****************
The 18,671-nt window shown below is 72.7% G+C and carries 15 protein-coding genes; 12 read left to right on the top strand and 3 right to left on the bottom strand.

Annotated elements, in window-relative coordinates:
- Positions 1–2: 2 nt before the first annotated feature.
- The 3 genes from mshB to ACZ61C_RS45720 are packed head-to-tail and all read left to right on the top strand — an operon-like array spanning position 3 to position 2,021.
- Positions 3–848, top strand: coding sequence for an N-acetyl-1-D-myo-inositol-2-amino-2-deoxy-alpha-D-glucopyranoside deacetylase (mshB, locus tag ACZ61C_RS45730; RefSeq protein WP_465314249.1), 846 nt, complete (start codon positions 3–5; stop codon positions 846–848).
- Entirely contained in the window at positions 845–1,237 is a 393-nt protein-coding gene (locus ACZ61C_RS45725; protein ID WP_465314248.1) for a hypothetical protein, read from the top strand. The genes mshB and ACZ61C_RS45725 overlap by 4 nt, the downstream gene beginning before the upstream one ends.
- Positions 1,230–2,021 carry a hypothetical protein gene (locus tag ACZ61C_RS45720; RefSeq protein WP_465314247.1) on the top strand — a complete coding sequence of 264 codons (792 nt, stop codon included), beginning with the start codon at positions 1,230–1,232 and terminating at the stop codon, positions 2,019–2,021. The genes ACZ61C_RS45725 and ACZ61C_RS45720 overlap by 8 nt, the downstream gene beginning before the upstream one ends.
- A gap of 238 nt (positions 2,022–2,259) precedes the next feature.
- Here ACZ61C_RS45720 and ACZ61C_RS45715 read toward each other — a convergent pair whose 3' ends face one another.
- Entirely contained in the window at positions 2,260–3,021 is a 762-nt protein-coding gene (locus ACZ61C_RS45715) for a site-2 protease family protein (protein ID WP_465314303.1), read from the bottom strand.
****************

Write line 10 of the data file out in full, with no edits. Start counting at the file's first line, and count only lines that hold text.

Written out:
- Entirely contained in the window at positions 2,260–3,021 is a 762-nt protein-coding gene (locus ACZ61C_RS45715) for a site-2 protease family protein (protein ID WP_465314303.1), read from the bottom strand.